As we pass the front of the church courtyard, Lola stops to watch a pair of bunnies on the far side of a wrought iron fence. They must have come out after the rain. Lola’s every muscle is tensed, head erect, like she never is at home. I take a few steps farther down the street.
“Lola, come on.”
Her leash is in my jacket pocket.
Head dropping to the pavement, she follows. She stops again at the corner. There’s a bar missing from the fence, and she pokes her head and shoulders through the hole. A few yards away, one of the bunnies freezes on a mouthful of grass. Its fleshy nose twitches. I wonder if Lola knows she could squeeze through the fence if she wanted. She sits. Good girl. Her head follows a car as it comes to a stop at the intersection.
This is mean. For the bunny, sure, but also for Lola, who has never caught anything. Is this what she dreams about when she whines in her sleep? I crouch down, digging a hand into the thick fur of her back, and take out my phone. Snap two pictures of the family pet, cuddler of our baby, in her primal element.
The bunny goes back to chewing.
I stand and continue around the side of the church. Behind it is a small park, our goal, sloping up to a bushy knoll. In the mornings I bounce tennis balls off the grass for Lola to catch. Tonight, with the rain, everything is still. You could hear a door close a block away.
The park is bounded on one side by a basketball court and on the other by a brick wall. It’s a safe enough place for a well-trained dog. I whistle, and Lola follows.
I am the eyes and Lola is the nose and ears. We share a trust of complementary parts. At the center of the park is a concrete amphitheater. I walk along a paved path arcing the amphitheater’s edge while Lola noses around the bottom. Every so often she looks up to make sure I’m still there.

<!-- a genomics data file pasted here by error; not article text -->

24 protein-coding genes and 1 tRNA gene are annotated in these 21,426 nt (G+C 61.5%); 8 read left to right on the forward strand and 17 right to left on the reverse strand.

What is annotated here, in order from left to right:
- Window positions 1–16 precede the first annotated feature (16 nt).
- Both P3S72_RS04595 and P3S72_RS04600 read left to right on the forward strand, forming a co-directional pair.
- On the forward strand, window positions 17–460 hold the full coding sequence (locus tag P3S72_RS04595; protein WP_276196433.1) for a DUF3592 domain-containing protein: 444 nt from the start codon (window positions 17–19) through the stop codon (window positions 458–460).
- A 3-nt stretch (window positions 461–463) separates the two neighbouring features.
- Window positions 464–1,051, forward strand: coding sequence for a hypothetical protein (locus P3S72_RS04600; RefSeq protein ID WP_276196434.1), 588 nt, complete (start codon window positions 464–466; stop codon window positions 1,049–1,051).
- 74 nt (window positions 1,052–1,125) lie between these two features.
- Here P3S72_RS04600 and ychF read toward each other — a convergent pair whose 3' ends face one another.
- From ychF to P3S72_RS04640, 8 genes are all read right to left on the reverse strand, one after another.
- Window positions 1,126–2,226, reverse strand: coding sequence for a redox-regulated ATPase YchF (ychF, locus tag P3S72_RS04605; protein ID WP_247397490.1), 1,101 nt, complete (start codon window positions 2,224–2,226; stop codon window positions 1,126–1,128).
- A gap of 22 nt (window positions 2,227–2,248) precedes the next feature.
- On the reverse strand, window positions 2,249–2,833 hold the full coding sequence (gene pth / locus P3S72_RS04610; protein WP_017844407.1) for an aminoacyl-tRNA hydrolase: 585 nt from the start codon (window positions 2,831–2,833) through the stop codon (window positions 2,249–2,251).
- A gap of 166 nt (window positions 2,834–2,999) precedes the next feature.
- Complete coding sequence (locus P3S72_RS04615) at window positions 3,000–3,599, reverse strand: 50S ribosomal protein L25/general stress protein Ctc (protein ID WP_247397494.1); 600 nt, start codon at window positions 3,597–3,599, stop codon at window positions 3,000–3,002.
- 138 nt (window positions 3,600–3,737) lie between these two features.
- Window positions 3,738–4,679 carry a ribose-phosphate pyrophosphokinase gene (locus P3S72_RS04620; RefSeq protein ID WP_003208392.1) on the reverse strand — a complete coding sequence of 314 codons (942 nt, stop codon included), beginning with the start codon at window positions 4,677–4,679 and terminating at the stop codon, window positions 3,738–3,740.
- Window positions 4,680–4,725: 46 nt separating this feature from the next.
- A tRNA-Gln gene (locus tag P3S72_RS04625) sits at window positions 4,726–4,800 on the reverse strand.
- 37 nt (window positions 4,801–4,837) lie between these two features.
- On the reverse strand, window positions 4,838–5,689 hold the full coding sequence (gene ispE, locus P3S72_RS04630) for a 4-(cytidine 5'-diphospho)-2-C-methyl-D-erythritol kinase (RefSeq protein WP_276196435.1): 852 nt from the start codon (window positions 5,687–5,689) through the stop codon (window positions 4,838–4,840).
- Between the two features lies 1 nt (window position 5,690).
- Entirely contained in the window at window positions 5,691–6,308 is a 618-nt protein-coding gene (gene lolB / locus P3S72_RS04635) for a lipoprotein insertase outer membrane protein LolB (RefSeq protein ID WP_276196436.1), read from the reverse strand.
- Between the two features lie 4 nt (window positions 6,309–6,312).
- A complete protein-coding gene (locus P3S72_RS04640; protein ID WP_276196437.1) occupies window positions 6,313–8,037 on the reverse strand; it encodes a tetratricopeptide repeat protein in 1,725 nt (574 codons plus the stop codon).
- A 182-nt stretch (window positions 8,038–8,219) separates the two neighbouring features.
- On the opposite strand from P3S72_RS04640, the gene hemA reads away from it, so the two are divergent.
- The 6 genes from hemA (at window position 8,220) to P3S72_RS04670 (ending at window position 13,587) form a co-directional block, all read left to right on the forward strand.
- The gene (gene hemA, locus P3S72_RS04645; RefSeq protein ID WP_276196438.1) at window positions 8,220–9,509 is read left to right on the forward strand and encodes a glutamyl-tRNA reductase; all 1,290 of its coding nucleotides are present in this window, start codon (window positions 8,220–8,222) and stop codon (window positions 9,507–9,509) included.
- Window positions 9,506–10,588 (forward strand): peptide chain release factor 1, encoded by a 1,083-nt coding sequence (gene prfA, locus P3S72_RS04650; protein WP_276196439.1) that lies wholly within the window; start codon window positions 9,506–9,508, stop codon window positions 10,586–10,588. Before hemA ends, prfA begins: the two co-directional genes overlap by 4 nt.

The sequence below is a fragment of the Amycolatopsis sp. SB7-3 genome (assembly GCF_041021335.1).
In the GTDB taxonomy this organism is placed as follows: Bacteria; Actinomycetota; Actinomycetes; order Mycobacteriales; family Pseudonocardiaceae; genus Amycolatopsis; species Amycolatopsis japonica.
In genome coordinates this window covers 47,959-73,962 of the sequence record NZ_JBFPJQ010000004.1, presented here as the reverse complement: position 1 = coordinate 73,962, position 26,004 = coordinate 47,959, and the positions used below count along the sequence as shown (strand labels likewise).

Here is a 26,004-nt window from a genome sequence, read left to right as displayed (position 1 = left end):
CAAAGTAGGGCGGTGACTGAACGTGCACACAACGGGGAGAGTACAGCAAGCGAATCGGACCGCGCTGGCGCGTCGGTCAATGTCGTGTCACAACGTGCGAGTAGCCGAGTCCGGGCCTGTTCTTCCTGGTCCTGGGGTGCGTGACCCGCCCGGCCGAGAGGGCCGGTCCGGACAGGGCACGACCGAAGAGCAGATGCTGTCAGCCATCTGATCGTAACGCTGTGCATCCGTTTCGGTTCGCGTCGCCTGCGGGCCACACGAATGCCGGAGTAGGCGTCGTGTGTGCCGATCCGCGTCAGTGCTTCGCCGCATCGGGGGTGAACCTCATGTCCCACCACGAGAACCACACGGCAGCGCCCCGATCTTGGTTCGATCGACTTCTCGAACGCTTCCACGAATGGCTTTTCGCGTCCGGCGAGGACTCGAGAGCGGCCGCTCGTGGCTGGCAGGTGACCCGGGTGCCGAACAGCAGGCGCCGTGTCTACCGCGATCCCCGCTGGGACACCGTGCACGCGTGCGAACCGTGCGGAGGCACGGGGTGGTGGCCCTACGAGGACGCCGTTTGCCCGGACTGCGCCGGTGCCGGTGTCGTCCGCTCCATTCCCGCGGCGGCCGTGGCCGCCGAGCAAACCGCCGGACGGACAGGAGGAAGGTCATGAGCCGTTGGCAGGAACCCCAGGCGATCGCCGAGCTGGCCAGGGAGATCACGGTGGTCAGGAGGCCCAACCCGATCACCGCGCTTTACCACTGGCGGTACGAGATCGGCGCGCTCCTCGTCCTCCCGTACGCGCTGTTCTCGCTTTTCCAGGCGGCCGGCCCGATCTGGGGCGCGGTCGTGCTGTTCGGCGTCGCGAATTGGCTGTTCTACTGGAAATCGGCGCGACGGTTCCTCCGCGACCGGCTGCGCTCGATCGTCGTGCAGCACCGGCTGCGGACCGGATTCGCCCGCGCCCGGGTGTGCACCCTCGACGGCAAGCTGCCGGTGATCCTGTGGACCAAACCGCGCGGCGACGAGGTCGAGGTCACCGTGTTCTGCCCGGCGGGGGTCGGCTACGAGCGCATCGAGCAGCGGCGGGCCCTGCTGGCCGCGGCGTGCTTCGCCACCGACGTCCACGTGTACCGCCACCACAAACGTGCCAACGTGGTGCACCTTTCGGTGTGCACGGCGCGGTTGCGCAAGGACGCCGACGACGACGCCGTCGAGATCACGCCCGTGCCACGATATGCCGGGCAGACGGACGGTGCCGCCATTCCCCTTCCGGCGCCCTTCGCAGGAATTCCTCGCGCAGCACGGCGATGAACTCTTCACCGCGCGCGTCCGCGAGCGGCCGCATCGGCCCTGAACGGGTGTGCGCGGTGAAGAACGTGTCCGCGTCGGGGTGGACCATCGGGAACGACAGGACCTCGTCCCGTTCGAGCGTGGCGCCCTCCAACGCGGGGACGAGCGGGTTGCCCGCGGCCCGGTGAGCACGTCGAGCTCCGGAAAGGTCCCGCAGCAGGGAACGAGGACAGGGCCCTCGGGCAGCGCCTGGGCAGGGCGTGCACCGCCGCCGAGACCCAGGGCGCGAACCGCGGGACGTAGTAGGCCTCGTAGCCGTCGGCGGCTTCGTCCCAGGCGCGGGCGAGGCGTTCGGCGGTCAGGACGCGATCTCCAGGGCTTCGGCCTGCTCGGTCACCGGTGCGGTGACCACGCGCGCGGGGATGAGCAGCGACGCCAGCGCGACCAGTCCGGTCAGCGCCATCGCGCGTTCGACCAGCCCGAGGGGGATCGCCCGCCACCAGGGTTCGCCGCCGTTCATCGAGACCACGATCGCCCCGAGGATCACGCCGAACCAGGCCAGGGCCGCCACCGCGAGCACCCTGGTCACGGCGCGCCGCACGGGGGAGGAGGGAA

The path leads to an alley at the top of the knoll. The flowerbeds here are waiting to bud. Lola takes her time, nose to the ground, following a course from object to object: wall to tree to bush to flowerbed. She stops and looks at me again. I shrug.
A mound of gray bleeds across the ground and takes shape as a third bunny bounding through the grass. Lola flies off in pursuit.
“Lola, leave it!”
I run back across the park, yelling. They disappear around the corner of the church. A shriek of brakes and wet tires.
When I reach the corner, the car is already gone. In front of a building across the street, Lola is baying, nose skyward. At her feet, the bunny.
I cross the street.
She is beside herself, stepping back from her kill and shaking her head. I get her to sit and clip the leash onto her collar.
The bunny is lying on its side, part of its belly torn out. Lola must have chased it to the building wall and caught it as it ran back the other way. Just like we’d practiced. It’s still breathing, ears whipping back and forth, one eye sweeping the sidewalk.
When our baby cries, Lola gets agitated. All mammals share the language of distress.
The street, cleared by the rain, is empty. I set the heel of my shoe against the base of the bunny’s ear.
Lola whines as I pull her back towards our apartment. She squats and wets a sapling’s roots, looking up at me, and tells me I’ve betrayed a set of rules I was never told we played by.
Jeff Bakkensen lives in Boston. Recent work has appeared in A-Minor Magazine, Oblong Magazine, Smokelong Quarterly, and The Antigonish Review.